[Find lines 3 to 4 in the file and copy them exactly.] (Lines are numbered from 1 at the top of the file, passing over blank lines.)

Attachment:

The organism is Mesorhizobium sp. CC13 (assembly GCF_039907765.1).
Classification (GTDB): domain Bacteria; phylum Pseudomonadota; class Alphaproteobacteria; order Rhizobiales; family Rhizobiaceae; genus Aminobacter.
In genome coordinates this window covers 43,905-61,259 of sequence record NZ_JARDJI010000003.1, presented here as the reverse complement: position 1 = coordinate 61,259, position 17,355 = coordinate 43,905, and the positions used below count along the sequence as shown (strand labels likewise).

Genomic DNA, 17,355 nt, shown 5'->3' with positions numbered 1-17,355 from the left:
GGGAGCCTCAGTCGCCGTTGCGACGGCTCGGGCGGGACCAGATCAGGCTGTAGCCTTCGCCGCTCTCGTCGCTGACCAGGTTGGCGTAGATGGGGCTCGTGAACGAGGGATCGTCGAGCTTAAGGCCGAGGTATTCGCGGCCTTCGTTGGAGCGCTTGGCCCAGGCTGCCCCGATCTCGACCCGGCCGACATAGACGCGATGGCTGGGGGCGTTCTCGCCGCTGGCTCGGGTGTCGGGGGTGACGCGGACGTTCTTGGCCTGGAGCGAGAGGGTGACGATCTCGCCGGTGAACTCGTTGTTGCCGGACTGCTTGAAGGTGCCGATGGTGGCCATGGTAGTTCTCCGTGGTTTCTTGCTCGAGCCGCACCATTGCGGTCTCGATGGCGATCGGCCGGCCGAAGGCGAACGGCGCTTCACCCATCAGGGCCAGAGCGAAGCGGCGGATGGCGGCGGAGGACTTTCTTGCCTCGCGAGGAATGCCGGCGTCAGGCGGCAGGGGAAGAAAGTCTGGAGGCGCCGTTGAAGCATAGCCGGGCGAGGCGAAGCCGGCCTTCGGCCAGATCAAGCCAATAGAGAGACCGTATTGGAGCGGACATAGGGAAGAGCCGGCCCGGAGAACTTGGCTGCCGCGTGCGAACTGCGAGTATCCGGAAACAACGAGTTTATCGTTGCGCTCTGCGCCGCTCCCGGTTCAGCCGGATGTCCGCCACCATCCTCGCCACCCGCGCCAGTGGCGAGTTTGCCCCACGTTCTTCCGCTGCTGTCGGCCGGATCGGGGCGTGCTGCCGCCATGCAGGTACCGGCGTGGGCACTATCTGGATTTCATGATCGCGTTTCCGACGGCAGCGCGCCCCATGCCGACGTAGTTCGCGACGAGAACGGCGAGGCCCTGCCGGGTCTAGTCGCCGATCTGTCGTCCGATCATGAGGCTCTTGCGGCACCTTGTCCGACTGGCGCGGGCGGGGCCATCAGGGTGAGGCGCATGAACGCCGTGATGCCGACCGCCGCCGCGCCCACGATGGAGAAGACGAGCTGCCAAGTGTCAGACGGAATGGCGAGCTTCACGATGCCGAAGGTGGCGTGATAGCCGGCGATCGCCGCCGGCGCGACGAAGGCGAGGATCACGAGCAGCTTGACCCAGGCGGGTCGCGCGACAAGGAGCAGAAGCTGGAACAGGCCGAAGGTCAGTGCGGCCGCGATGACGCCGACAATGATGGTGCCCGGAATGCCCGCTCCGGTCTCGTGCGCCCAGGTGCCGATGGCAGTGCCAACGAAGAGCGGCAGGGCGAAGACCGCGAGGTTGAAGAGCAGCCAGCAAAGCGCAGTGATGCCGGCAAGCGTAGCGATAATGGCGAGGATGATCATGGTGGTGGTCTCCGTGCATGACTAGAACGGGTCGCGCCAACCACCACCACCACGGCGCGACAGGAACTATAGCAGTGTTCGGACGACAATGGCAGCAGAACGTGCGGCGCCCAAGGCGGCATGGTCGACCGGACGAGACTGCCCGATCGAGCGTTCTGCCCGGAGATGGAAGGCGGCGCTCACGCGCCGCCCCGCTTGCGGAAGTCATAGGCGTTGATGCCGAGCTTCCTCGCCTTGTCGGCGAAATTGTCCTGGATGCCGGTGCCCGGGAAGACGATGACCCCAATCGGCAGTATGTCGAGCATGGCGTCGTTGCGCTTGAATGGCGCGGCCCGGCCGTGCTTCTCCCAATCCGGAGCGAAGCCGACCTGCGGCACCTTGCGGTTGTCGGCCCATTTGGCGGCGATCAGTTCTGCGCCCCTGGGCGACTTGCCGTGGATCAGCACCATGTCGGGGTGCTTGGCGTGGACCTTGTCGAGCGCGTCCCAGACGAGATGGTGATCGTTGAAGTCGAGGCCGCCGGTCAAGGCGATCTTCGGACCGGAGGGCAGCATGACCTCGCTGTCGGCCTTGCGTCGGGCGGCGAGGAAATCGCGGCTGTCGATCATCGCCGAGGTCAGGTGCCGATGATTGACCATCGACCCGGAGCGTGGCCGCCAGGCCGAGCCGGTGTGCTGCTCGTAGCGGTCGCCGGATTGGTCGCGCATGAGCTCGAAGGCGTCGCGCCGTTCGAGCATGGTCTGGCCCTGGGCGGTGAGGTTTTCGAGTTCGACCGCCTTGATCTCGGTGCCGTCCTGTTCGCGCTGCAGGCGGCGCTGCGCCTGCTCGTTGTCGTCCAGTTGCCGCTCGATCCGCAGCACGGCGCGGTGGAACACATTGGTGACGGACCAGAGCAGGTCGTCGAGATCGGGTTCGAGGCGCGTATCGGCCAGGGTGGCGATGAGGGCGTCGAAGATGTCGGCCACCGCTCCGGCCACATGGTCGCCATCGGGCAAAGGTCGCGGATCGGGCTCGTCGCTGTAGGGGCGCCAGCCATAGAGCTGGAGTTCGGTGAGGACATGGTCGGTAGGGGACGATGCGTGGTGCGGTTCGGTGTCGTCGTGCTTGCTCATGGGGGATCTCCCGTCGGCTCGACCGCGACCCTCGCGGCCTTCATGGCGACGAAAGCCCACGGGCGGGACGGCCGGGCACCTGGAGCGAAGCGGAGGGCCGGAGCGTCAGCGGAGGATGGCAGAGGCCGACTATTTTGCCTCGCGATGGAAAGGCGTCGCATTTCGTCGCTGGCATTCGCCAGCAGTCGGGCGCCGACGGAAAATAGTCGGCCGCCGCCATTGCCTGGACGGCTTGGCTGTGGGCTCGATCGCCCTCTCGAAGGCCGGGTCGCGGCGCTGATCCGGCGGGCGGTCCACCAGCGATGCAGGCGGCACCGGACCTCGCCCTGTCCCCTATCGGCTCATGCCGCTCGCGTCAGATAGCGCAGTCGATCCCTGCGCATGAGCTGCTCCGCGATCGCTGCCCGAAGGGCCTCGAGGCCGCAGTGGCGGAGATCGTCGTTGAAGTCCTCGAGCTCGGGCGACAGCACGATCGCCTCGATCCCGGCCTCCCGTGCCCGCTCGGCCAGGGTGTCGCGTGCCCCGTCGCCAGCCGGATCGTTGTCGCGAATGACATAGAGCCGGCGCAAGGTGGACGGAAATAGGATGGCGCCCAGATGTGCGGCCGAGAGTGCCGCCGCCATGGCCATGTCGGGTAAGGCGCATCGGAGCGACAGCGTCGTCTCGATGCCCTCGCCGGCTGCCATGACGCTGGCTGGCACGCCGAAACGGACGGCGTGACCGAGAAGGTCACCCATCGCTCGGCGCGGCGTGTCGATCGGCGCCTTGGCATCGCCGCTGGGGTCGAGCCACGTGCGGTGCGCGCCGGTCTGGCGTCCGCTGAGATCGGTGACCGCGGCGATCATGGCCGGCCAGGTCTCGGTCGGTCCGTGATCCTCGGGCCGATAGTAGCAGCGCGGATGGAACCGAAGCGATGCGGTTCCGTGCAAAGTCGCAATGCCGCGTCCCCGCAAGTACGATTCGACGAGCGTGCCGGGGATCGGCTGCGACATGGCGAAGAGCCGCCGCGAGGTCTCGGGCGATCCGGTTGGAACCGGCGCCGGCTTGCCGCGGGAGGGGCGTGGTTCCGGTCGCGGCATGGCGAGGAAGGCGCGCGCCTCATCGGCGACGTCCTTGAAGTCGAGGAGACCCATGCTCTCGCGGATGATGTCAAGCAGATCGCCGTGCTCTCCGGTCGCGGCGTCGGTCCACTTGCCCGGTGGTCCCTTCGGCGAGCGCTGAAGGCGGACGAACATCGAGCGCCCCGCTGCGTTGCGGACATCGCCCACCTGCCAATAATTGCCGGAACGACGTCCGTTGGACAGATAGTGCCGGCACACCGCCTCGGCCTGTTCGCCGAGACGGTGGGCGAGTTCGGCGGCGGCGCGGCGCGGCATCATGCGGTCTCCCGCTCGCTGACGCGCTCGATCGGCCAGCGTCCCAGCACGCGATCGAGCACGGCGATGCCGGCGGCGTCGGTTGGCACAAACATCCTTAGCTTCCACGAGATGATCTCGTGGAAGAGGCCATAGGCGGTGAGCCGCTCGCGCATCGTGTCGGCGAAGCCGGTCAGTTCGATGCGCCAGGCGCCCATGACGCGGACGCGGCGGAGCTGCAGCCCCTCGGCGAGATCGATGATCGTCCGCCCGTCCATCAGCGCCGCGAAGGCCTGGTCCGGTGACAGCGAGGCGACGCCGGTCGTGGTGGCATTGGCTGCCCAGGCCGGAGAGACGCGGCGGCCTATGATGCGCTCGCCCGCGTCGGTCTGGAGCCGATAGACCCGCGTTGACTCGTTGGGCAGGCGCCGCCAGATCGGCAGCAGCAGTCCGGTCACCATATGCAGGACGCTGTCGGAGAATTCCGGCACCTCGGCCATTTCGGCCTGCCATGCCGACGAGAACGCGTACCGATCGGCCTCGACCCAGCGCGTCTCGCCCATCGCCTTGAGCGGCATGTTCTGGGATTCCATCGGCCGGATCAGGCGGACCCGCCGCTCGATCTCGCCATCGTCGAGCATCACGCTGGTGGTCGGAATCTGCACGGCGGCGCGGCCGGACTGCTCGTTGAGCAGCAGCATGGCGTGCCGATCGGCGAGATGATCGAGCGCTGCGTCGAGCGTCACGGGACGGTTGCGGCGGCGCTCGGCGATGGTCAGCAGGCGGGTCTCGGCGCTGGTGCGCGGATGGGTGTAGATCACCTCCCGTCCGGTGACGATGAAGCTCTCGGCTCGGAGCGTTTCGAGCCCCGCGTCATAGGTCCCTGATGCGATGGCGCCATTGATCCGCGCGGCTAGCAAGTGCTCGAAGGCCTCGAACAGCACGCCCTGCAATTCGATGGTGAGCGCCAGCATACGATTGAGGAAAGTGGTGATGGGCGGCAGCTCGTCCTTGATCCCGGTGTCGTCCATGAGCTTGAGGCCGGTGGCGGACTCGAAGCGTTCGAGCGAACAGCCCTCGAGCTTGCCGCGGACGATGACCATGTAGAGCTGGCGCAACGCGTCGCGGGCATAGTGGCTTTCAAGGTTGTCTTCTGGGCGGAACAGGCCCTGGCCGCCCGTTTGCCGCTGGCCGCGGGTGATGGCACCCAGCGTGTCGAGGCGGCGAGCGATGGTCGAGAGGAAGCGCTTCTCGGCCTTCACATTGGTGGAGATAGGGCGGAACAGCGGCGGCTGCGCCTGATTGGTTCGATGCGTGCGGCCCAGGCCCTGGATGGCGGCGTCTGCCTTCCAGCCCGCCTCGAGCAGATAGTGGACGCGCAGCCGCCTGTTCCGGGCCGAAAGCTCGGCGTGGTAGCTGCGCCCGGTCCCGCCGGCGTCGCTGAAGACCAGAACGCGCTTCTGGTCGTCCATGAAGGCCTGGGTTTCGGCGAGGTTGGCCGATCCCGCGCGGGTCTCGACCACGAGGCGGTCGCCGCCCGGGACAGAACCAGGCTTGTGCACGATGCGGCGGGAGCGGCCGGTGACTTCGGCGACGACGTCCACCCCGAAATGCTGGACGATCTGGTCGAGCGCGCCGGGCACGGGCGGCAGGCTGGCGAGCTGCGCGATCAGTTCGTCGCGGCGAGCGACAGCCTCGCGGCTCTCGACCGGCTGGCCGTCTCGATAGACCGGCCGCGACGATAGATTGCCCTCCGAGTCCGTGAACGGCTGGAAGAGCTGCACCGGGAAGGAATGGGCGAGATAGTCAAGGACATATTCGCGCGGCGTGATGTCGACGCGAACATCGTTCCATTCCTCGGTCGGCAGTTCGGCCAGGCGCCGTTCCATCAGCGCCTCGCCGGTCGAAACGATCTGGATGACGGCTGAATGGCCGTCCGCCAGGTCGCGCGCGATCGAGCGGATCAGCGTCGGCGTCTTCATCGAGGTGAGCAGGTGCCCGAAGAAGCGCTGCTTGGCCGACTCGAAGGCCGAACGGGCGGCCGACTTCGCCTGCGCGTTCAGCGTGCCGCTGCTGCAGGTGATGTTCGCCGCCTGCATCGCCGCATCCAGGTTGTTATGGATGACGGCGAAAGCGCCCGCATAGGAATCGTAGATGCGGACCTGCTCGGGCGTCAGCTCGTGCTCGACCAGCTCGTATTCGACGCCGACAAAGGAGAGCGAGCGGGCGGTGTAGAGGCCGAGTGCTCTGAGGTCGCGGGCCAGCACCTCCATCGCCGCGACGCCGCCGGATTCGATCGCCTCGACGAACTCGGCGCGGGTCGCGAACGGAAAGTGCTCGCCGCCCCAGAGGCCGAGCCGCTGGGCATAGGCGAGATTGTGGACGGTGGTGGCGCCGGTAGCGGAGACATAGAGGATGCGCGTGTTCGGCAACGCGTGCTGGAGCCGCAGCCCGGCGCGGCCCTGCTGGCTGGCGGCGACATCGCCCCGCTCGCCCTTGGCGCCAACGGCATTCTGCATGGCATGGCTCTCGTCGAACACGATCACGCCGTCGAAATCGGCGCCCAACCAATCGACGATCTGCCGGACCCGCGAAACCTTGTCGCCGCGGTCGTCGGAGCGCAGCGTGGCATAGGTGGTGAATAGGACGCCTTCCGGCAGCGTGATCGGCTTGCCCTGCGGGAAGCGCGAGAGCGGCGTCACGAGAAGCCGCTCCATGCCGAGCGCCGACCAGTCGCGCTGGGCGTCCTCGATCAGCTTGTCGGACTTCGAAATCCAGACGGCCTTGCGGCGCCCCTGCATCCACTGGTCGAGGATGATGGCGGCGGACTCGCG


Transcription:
In genome coordinates this window covers 43,905-61,259 of sequence record NZ_JARDJI010000003.1, presented here as the reverse complement: position 1 = coordinate 61,259, position 17,355 = coordinate 43,905, and the positions used below count along the sequence as shown (strand labels likewise).

Genomic DNA, 17,355 nt, shown 5'->3' with positions numbered 1-17,355 from the left: